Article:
What are the types of partnerships / MOU / policy choices that governments have made with non-state actors implementing Complementary Basic Education programmes in Africa (W Africa particularly) to expand access to education?
As with many enquiries exploring alternative or different providers of education and types of initiatives that can emerge to plug gaps in access to education, it is common to find a lot of focus in available literature on defining the terminology. Balwanz et al provide a useful paper, highlighted below, that gives comprehensive insight into varying types of complementary education programmes and what is generally understood to constitute such a programme e.g. community, nomadic and village-based schools, NGO-Government partnerships, etc.
Focusing the enquiry on a search for literature in the context of Ghana, a large swathe of resources emerged examining the School for Life programme and its various contextual specificities and successes. More broadly, research in Malawi and Uganda also immediately presented itself.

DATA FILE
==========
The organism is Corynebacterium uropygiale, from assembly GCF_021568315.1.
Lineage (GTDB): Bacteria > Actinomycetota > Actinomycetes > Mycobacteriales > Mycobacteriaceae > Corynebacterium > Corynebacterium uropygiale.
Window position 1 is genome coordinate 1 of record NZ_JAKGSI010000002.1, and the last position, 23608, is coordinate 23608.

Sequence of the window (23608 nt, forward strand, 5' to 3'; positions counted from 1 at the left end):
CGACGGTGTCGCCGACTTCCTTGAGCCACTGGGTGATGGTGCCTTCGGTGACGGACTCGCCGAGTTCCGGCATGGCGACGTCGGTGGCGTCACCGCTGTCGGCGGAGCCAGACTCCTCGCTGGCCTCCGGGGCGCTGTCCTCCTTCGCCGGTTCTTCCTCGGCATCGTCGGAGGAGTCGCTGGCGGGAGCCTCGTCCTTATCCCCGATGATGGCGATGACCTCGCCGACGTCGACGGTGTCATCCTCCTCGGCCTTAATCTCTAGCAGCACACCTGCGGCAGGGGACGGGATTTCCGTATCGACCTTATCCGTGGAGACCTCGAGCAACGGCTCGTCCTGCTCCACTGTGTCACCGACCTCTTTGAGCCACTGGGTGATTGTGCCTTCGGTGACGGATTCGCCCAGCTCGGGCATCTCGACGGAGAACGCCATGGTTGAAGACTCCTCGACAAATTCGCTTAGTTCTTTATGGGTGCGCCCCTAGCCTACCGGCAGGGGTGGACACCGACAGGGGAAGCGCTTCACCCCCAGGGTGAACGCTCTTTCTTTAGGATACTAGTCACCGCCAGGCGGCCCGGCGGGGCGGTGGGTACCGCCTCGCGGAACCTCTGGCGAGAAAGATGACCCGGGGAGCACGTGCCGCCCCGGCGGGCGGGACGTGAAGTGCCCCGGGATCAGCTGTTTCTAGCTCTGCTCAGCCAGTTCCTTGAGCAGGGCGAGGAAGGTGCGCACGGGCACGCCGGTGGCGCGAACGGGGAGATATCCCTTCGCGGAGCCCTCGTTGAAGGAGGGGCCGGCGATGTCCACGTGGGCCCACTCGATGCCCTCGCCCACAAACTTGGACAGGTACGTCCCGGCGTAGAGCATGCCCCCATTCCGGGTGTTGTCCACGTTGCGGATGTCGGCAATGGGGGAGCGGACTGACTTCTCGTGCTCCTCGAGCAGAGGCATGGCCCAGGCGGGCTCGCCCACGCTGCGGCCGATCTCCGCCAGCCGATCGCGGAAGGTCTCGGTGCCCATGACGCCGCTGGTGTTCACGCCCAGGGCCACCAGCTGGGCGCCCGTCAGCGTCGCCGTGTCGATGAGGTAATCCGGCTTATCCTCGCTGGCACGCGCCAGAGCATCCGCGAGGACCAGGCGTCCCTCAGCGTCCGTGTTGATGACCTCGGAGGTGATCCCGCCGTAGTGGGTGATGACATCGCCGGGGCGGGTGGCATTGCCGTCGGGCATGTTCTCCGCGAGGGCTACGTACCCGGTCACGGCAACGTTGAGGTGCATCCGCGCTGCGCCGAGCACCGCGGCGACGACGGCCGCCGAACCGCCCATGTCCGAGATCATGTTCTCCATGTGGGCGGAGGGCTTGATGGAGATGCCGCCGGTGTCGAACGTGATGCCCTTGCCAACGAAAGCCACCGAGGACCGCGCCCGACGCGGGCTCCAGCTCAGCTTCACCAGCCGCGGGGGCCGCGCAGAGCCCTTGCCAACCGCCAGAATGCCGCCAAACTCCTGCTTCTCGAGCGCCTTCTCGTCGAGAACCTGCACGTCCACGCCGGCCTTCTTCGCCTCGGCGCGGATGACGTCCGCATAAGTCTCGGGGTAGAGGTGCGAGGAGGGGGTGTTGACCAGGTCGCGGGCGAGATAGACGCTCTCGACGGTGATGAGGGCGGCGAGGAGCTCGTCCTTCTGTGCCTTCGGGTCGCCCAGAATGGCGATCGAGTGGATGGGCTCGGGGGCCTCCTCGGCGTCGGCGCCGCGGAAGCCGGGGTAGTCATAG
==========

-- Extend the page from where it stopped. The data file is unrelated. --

What is obvious in the literature is that there is widespread agreement on the core issues facing formal/state education systems and on the need for very specific drill-down into the context and needs of disadvantaged and marginalised communities if Education for All can be achieved through providing complementary routes into schooling. However, despite the readily available literature pointing to the CBE programmes that do exist, including their relative performance, and the learnings that can be taken forward for policymakers; what is harder to find, is a more specific examination of how non-state providers can work with state providers in more concrete, operational terms.